The legislation, set to be introduced before the UK parliament next month, may allow the institutions to reject requests to access or rectify personal data or object to the processing of, or prevent further processing of, such data, in certain circumstances, the government said last week.
Confirmation of the plans to apply derogations available for personal data processing for scientific or historical research purposes were contained in a statement of intent the government issued on the planned new UK Data Protection Bill.
The derogations are provided for in the General Data Protection Regulation (GPDR), which will have effect from 25 May 2018. The government had consulted on which of the GDPR 'flexibilities' to apply earlier this year.
The move is aimed at removing some data protection barriers that can hamper or disrupt research projects.
The GDPR and derogations relating to research
The GDPR gives each EU member state the right to limit certain rights that people enjoy under the GDPR where their personal data is processed for archiving purposes in the public interest, scientific or historical research purposes or statistical purposes.
People's rights to access data about themselves, demand speedy corrections to inaccurate data about them, as well as to restrict or object to data processing activities can be governed by national law where data is processed for scientific or historical research purposes or statistical purposes in certain circumstances explained in the Regulation.
National laws in such areas can restrict those rights where their application is "likely to render impossible or seriously impair the achievement of the specific purposes" – for example, the aim of the research – and it is "necessary" for the rights to be restricted. The national laws, however, must contain "appropriate safeguards" that ensure people's rights and freedoms are accounted for. For example, organisations should consider whether it is possible reduce the personal data held to the minimum required for the research and/ or whether the data could be pseudonymised without impacting on the quality of the research.
What has the government outlined?
In its statement of intent, the government confirmed that it would apply the derogations available for processing that relates to research.
The final wording of the new carve outs will not be known until the Data Protection Bill is published, but the government confirmed that the derogations would only apply if complying with the rights individuals otherwise enjoy under the GDPR "would seriously impair these organisations’ ability to carry out research, archiving or statistics-gathering activities". It provided examples of how they might apply.
It said: "For example, it may be that only by archiving inaccurate data is it possible to audit a decision-making process which led to an unfavourable outcome. Should all such data be rectified, the opportunity to learn lessons, and prevent a similar outcome in the future, may be severely diminished. A further example would be that statistical data may be compromised, leading to inaccurate conclusions, if individuals’ personal data is removed from the statistical 'pool'."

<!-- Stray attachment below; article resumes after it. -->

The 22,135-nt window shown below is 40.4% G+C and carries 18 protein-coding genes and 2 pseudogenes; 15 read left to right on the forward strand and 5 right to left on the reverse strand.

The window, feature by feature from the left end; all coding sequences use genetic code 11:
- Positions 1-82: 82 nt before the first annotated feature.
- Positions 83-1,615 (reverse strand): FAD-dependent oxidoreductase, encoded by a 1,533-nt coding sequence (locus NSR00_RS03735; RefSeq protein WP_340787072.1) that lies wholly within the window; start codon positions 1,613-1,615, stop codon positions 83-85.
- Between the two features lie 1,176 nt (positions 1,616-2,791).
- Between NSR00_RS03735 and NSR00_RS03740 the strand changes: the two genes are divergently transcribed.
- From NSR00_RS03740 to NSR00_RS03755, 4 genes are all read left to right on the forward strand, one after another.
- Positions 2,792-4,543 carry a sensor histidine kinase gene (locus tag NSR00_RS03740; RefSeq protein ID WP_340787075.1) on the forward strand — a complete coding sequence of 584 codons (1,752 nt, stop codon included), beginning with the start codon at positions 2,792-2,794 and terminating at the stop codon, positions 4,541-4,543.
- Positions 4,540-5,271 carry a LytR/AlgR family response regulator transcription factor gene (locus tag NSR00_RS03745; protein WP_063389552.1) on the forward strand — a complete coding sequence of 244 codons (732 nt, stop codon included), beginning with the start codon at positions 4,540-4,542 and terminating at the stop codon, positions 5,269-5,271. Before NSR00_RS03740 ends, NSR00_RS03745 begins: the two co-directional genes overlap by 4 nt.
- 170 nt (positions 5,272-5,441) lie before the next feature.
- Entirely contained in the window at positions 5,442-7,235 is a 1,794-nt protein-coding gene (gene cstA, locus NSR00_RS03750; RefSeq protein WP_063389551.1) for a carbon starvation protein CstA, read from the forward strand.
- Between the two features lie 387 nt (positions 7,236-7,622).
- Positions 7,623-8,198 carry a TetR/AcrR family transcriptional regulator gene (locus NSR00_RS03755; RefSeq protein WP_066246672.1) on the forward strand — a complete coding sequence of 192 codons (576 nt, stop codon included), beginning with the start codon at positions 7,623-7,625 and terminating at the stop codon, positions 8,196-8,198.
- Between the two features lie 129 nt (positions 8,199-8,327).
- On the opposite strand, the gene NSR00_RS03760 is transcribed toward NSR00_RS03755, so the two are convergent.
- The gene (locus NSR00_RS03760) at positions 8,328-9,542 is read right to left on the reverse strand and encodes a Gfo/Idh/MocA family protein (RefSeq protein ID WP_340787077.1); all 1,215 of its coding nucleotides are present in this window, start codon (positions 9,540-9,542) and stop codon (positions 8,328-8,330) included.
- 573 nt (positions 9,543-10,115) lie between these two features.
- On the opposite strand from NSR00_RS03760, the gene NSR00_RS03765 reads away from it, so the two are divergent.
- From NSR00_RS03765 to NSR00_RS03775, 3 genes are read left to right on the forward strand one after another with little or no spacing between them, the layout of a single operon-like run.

"The government will legislate to exercise this exemption in order to ensure that the UK continues to be a centre for groundbreaking research. We will ensure that research organisations and archiving services do not have to respond to subject access requests when this would seriously impair or prevent them from fulfilling their purposes. Research organisations will not have to comply with an individual’s rights to rectify, restrict further processing and, object to processing where this would seriously impede their ability to complete their work, and providing that appropriate organisational safeguards are in place to keep the data secure," it added.
In a letter to stakeholders, digital minister Matt Hancock said the derogations the government intends to apply "in effect … will maintain the system we have today".
New guidance on the way
A number of organisations supported the use of the research derogations in submissions made to the government's consultation.
Universities UK and the Council for Advancement and Support of Education, said, for example that exemptions from the requirement to fulfil the rights of access, rectification, restriction or objection would help "ensure that research projects may be conducted properly and without prejudice, particularly as research (particularly health research) moves to more longitudinal studies and large data sets".
The Wellcome Trust also endorsed the options in its submission. In a further statement issued to Out-Law.com, the Wellcome Trust said the implementation of the GDPR was "an important opportunity to provide greater certainty and clarity for researchers, and to support work to build public trust in the use of health data in research".
It said: "Making full use of the derogations will ensure there are not disproportionate burdens on research to comply with data subject rights. For example, the right of rectification (Article 16) would present specific challenges for researchers where it could undermine the integrity of data sets."
"The Regulation does include new rules that researchers will need to follow, for example around increasing accountability and transparency. Researchers and research organisations will need to keep good records about their data processing activities and be clear on the legal basis they have for processing personal data. It will be very important for researchers to have clear guidance to enable them to comply with the new law. The Health Research Authority is currently compiling sector-specific guidance for health research and the ICO is developing wide-ranging guidance as well," the Wellcome Trust said.
Kathryn Wynn is a data protection specialist at Pinsent Masons, the law firm behind Out-Law.com